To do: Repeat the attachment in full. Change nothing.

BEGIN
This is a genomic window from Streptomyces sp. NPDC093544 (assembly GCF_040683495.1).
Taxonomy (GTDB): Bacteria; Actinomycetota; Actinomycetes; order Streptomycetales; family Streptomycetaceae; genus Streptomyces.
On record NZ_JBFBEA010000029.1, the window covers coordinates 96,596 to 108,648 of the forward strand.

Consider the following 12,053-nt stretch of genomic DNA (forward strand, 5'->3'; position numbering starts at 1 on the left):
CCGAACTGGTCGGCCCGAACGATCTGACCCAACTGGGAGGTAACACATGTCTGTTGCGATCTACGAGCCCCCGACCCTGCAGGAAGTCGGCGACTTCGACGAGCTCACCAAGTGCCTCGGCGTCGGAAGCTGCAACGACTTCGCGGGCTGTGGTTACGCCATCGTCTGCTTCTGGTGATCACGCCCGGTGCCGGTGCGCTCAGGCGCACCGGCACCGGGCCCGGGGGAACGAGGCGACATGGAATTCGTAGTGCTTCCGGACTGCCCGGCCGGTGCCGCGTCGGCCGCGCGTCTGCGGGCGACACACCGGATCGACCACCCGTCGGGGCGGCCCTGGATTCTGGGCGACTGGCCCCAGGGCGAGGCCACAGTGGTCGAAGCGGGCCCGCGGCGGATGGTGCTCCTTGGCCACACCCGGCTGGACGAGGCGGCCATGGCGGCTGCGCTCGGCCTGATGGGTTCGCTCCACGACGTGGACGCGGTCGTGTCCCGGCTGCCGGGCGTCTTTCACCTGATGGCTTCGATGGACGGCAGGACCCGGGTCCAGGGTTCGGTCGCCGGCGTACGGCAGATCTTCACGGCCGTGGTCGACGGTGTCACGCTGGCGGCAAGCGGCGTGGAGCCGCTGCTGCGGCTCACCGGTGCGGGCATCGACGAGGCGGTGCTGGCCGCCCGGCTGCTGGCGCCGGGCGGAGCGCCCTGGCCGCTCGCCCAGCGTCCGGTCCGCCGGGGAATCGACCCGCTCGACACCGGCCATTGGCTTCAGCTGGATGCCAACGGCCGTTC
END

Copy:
This is a genomic window from Streptomyces sp. NPDC093544 (assembly GCF_040683495.1).
Taxonomy (GTDB): Bacteria; Actinomycetota; Actinomycetes; order Streptomycetales; family Streptomycetaceae; genus Streptomyces.
On record NZ_JBFBEA010000029.1, the window covers coordinates 96,596 to 108,648 of the forward strand.

Consider the following 12,053-nt stretch of genomic DNA (forward strand, 5'->3'; position numbering starts at 1 on the left):
CCGAACTGGTCGGCCCGAACGATCTGACCCAACTGGGAGGTAACACATGTCTGTTGCGATCTACGAGCCCCCGACCCTGCAGGAAGTCGGCGACTTCGACGAGCTCACCAAGTGCCTCGGCGTCGGAAGCTGCAACGACTTCGCGGGCTGTGGTTACGCCATCGTCTGCTTCTGGTGATCACGCCCGGTGCCGGTGCGCTCAGGCGCACCGGCACCGGGCCCGGGGGAACGAGGCGACATGGAATTCGTAGTGCTTCCGGACTGCCCGGCCGGTGCCGCGTCGGCCGCGCGTCTGCGGGCGACACACCGGATCGACCACCCGTCGGGGCGGCCCTGGATTCTGGGCGACTGGCCCCAGGGCGAGGCCACAGTGGTCGAAGCGGGCCCGCGGCGGATGGTGCTCCTTGGCCACACCCGGCTGGACGAGGCGGCCATGGCGGCTGCGCTCGGCCTGATGGGTTCGCTCCACGACGTGGACGCGGTCGTGTCCCGGCTGCCGGGCGTCTTTCACCTGATGGCTTCGATGGACGGCAGGACCCGGGTCCAGGGTTCGGTCGCCGGCGTACGGCAGATCTTCACGGCCGTGGTCGACGGTGTCACGCTGGCGGCAAGCGGCGTGGAGCCGCTGCTGCGGCTCACCGGTGCGGGCATCGACGAGGCGGTGCTGGCCGCCCGGCTGCTGGCGCCGGGCGGAGCGCCCTGGCCGCTCGCCCAGCGTCCGGTCCGCCGGGGAATCGACCCGCTCGACACCGGCCATTGGCTTCAGCTGGATGCCAACGGCCGTTC